Deer hunters face unwanted competition as feral hog explosion thins herds

Deer hunters are facing competition from a source that is mean, relentless and out of control.

The explosion of feral hogs across the U.S. is threatening the deer population -- spreading disease, dominating the food chain and even, on occasion, killing and eating fawns. In Louisiana, where there are an estimated 700,000 wild hogs, hunters and wildlife officials say they are taking a toll on the whitetail deer herd.

"They are in the marshes and beaches of Louisiana all the way up into the hills and piney woods and swamps," Jim LaCour, state wildlife veterinarian for the Louisiana Department of Wildlife and Fisheries, told "They’re in every habitat in the state."

"If you start to see hogs in your hunting area, you are absolutely not going to see deer."

— hunter Justin Lanclos

"They’re very adaptable and also highly destructive," LaCour said.

LaCour described the feral pigs, which can weigh up to 500 pounds, as "opportunistic" eaters -- omnivores that feast on anything crossing their path, including deer fawn, other piglets and dead animals.

LaCour said hogs carry many diseases, such as leptospirosis, which can infect or kill other animals, like deer, as well as humans.

"Hogs are the sport utility vehicle for disease and parasites -- they move them across the landscape," he said. "That bacteria [leptospirosis] can cause abortion in the deer – and it can kill adult deer or people."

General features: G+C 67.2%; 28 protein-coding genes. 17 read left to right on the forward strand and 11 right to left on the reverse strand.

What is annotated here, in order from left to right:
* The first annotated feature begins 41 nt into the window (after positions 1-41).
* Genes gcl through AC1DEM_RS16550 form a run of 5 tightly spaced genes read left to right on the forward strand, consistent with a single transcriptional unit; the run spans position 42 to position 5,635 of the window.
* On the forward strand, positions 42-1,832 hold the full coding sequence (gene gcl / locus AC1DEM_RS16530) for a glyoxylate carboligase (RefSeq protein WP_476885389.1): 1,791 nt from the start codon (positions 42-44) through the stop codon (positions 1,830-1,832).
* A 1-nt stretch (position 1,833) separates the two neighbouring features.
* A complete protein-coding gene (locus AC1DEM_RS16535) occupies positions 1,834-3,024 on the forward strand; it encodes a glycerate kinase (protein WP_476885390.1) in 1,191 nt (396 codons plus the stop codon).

Their presence is also detrimental to the land, forcing wildlife officials to carry out aerial gunning in certain areas "because they tear up the marsh and that leads to coastal erosion."

Hogs were first introduced to North America by Spanish settlers. The breed most commonly seen in Texas is a mixture of those hogs and Russian boars brought over more recently for sport hunting, according to the Texas Parks and Wildlife Department.

Some speculate the population boom is due to relatively recent cross-breeding in the wild. Others, like LaCour, say the popularity of hog hunting in the 1980's and early '90's led humans to move the feral pigs from confined, geographically isolated areas into places they had never been before.

Wild hogs can reproduce by the time they are 6 months old. Feral sows can have two litters per year averaging six piglets per litter, according to wildlife experts. Statisticians have determined that 75 percent of the population must be harvested to maintain a static population -- prompting Louisiana and other states to adopt liberal hunting policies when it comes to killing the hogs. Texas has the highest rate of feral hogs to date, according to environmentalists.

For deer hunter Justin Lanclos, the very sighting of a feral pig means trouble.

"If you start to see hogs in your hunting area, you are absolutely not going to see deer," said Lanclos, a 33-year-old bowhunter from Sulthur, La.

"Deer are extremely smart and elusive," Lanclos told "They just don’t like to occupy the same area as hogs."

Lanclos, the owner of retailer Louisiana Bowhunter, said he recently received a photo showing a herd of hogs -- or sounder -- running off with a whitetail fawn. The image, believed to have been taken in Louisiana, has since gone viral on social media.

"We’ve got other photos of feral hogs carrying fawns," noted LaCour. "If the hogs are coming through a field and they happen to come across it, they’re going to eat it."